Macmillan’s Library Ebook Embargo is a Call to Action

In a letter sent to “Macmillan Authors, Macmillan Illustrators, and Agents“ on Thursday, July 25th, Macmillan CEO John Sargent announced new lending terms and pricing for library ebooks, claiming library lending was “cannibalizing sales“ and impacting royalties as revenue from library sales are “a small fraction of the revenue we share with you on a retail read.”

Macmillan Ebook EmbargoThe new terms were announced after Macmillan had “windowed a portion of the Tor ebook frontlist for 16 weeks as a test” in 2018, and their findings led them to conclude that library ebooks were having a negative impact on retail sales.

Beyond the debatable analysis of their windowing experiment, one of the more puzzling aspects of the announcement was Sargent’s claims of “active marketing by various parties to turn purchasers into borrowers, and apps that support lending across libraries regardless of residence (including borrowing from libraries in different states and countries).”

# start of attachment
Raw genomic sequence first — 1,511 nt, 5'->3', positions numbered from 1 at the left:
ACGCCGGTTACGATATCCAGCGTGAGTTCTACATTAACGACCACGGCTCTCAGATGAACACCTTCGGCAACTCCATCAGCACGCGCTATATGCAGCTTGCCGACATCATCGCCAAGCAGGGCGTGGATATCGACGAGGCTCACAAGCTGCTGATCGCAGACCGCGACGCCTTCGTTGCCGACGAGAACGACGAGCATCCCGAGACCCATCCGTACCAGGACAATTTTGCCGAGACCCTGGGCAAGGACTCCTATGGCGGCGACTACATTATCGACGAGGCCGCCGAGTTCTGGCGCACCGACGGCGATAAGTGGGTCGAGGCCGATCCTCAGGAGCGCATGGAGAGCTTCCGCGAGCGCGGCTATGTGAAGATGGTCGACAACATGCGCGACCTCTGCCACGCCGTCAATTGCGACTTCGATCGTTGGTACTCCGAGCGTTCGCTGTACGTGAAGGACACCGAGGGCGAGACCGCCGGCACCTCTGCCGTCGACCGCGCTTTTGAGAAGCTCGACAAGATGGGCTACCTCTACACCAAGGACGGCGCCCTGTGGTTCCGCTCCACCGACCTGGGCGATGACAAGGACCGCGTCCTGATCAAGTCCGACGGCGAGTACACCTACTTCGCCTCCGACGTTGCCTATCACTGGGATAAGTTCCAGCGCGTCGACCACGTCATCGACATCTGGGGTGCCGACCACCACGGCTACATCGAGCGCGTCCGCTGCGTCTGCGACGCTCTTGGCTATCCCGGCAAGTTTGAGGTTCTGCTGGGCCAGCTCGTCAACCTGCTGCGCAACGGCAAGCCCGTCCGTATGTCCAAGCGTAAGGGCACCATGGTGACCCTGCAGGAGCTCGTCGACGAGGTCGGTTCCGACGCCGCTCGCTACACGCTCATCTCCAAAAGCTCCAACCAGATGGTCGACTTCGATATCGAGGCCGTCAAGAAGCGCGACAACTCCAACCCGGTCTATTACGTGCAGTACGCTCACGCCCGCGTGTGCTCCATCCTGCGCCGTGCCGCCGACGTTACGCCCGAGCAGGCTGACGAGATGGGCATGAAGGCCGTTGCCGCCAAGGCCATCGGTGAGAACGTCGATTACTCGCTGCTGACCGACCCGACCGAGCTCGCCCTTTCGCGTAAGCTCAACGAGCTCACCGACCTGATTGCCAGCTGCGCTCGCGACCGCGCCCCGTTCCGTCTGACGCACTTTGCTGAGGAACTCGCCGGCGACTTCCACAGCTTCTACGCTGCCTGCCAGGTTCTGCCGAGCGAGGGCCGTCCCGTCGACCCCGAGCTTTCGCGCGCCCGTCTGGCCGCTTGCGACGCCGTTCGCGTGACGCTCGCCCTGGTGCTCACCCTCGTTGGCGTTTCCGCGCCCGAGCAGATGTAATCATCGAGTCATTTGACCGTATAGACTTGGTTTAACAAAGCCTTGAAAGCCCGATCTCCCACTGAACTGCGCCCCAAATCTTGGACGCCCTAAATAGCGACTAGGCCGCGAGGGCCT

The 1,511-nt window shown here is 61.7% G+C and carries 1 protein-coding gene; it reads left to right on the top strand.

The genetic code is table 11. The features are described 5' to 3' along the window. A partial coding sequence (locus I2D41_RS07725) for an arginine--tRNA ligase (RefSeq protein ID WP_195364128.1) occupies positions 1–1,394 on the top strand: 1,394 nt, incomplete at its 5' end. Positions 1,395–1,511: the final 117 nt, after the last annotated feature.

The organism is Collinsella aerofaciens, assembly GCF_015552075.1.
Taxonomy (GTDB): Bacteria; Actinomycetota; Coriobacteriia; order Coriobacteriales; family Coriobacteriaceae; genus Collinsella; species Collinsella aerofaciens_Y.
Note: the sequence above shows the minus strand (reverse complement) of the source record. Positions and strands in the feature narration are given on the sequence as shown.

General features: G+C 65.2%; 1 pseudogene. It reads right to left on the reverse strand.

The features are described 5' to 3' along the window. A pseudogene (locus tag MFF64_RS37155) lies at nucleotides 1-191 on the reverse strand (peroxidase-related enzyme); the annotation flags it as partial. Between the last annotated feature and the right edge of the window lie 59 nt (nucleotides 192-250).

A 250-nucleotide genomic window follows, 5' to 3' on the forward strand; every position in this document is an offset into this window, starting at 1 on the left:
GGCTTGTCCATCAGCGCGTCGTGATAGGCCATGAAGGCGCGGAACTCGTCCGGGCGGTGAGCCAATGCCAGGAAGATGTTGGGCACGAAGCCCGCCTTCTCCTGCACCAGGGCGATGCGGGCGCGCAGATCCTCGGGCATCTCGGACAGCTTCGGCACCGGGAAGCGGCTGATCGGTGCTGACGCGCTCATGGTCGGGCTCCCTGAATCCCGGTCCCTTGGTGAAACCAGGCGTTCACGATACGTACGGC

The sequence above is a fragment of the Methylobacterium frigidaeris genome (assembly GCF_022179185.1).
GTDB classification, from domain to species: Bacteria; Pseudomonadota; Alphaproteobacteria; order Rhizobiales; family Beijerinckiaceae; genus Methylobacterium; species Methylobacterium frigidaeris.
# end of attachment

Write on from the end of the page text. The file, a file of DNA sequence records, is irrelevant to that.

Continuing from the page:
While the embargo is disappointing news for libraries, authors, and, most importantly, readers—it reinforces the need for a cross-industry initiative to identify ways publishers and libraries can continue to support their intrinsically related missions while delivering mutually beneficial outcomes.

I’ve gathered links to Sargent’s complete letter and notable industry coverage of the embargo into a single post over at the Panorama Project which you should absolutely go read and share as widely as possible.


RELATED: I’ve been busy the past few weeks getting settled into my new gig as Project Lead for the Panorama Project, and although I didn’t get a chance to make a specific announcement here, Publishers Weekly ran a great article about it: Panorama Project Pivots, Taps New Leader.

If you have any questions, or would like to be more involved in the Project’s work, please contact me directly at glecharles@panoramaproject.org.

Photo by Karim MANJRA on Unsplash

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